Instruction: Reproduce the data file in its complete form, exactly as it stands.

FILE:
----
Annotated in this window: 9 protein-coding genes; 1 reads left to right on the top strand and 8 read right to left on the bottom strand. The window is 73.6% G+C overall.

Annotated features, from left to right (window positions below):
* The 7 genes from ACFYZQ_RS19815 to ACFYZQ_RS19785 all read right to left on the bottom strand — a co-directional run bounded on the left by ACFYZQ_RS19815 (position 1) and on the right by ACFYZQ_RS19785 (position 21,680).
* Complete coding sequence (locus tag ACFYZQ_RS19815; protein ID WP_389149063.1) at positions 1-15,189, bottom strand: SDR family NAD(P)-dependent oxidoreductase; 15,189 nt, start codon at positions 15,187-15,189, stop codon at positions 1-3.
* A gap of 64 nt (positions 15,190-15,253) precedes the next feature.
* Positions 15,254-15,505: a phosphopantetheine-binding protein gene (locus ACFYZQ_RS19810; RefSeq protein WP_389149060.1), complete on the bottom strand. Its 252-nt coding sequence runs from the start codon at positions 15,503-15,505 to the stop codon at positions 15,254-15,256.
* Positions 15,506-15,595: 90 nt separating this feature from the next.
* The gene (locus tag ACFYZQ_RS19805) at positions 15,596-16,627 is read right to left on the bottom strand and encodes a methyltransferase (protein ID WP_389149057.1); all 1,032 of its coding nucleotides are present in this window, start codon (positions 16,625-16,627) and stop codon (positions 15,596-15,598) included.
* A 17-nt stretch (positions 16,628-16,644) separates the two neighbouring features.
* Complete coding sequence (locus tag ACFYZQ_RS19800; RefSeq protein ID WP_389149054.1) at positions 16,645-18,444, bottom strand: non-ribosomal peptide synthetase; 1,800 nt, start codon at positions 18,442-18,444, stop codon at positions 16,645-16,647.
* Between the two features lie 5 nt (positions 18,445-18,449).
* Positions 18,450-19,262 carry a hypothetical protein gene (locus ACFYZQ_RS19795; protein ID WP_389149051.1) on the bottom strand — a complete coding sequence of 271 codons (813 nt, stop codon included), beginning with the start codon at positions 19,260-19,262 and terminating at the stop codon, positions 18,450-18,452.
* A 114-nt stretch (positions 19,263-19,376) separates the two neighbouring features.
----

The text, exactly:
Annotated in this window: 9 protein-coding genes; 1 reads left to right on the top strand and 8 read right to left on the bottom strand. The window is 73.6% G+C overall.

Annotated features, from left to right (window positions below):
* The 7 genes from ACFYZQ_RS19815 to ACFYZQ_RS19785 all read right to left on the bottom strand — a co-directional run bounded on the left by ACFYZQ_RS19815 (position 1) and on the right by ACFYZQ_RS19785 (position 21,680).
* Complete coding sequence (locus tag ACFYZQ_RS19815; protein ID WP_389149063.1) at positions 1-15,189, bottom strand: SDR family NAD(P)-dependent oxidoreductase; 15,189 nt, start codon at positions 15,187-15,189, stop codon at positions 1-3.
* A gap of 64 nt (positions 15,190-15,253) precedes the next feature.
* Positions 15,254-15,505: a phosphopantetheine-binding protein gene (locus ACFYZQ_RS19810; RefSeq protein WP_389149060.1), complete on the bottom strand. Its 252-nt coding sequence runs from the start codon at positions 15,503-15,505 to the stop codon at positions 15,254-15,256.
* Positions 15,506-15,595: 90 nt separating this feature from the next.
* The gene (locus tag ACFYZQ_RS19805) at positions 15,596-16,627 is read right to left on the bottom strand and encodes a methyltransferase (protein ID WP_389149057.1); all 1,032 of its coding nucleotides are present in this window, start codon (positions 16,625-16,627) and stop codon (positions 15,596-15,598) included.
* A 17-nt stretch (positions 16,628-16,644) separates the two neighbouring features.
* Complete coding sequence (locus tag ACFYZQ_RS19800; RefSeq protein ID WP_389149054.1) at positions 16,645-18,444, bottom strand: non-ribosomal peptide synthetase; 1,800 nt, start codon at positions 18,442-18,444, stop codon at positions 16,645-16,647.
* Between the two features lie 5 nt (positions 18,445-18,449).
* Positions 18,450-19,262 carry a hypothetical protein gene (locus ACFYZQ_RS19795; protein ID WP_389149051.1) on the bottom strand — a complete coding sequence of 271 codons (813 nt, stop codon included), beginning with the start codon at positions 19,260-19,262 and terminating at the stop codon, positions 18,450-18,452.
* A 114-nt stretch (positions 19,263-19,376) separates the two neighbouring features.